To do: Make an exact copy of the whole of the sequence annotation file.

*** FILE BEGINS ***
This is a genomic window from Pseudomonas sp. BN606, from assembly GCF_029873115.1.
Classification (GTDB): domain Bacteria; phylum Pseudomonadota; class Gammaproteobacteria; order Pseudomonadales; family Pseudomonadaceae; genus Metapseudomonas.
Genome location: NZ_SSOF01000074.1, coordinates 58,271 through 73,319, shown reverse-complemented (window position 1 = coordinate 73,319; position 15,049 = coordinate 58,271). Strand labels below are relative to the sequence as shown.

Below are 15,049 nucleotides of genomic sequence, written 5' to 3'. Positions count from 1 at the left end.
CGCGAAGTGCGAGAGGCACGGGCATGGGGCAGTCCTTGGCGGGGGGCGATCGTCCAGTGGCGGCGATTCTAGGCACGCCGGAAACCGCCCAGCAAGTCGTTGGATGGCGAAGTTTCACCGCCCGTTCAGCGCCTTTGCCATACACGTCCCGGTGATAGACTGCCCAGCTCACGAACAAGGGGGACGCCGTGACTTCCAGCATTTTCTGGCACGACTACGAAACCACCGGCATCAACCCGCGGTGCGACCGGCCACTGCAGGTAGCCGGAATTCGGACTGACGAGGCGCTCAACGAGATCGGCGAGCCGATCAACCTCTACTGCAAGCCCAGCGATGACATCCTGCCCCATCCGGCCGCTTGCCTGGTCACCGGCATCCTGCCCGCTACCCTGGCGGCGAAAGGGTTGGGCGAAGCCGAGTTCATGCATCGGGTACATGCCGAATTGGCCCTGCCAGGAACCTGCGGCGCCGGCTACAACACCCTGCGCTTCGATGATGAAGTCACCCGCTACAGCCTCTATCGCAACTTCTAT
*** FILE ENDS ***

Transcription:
This is a genomic window from Pseudomonas sp. BN606, from assembly GCF_029873115.1.
Classification (GTDB): domain Bacteria; phylum Pseudomonadota; class Gammaproteobacteria; order Pseudomonadales; family Pseudomonadaceae; genus Metapseudomonas.
Genome location: NZ_SSOF01000074.1, coordinates 58,271 through 73,319, shown reverse-complemented (window position 1 = coordinate 73,319; position 15,049 = coordinate 58,271). Strand labels below are relative to the sequence as shown.

Below are 15,049 nucleotides of genomic sequence, written 5' to 3'. Positions count from 1 at the left end.
CGCGAAGTGCGAGAGGCACGGGCATGGGGCAGTCCTTGGCGGGGGGCGATCGTCCAGTGGCGGCGATTCTAGGCACGCCGGAAACCGCCCAGCAAGTCGTTGGATGGCGAAGTTTCACCGCCCGTTCAGCGCCTTTGCCATACACGTCCCGGTGATAGACTGCCCAGCTCACGAACAAGGGGGACGCCGTGACTTCCAGCATTTTCTGGCACGACTACGAAACCACCGGCATCAACCCGCGGTGCGACCGGCCACTGCAGGTAGCCGGAATTCGGACTGACGAGGCGCTCAACGAGATCGGCGAGCCGATCAACCTCTACTGCAAGCCCAGCGATGACATCCTGCCCCATCCGGCCGCTTGCCTGGTCACCGGCATCCTGCCCGCTACCCTGGCGGCGAAAGGGTTGGGCGAAGCCGAGTTCATGCATCGGGTACATGCCGAATTGGCCCTGCCAGGAACCTGCGGCGCCGGCTACAACACCCTGCGCTTCGATGATGAAGTCACCCGCTACAGCCTCTATCGCAACTTCTAT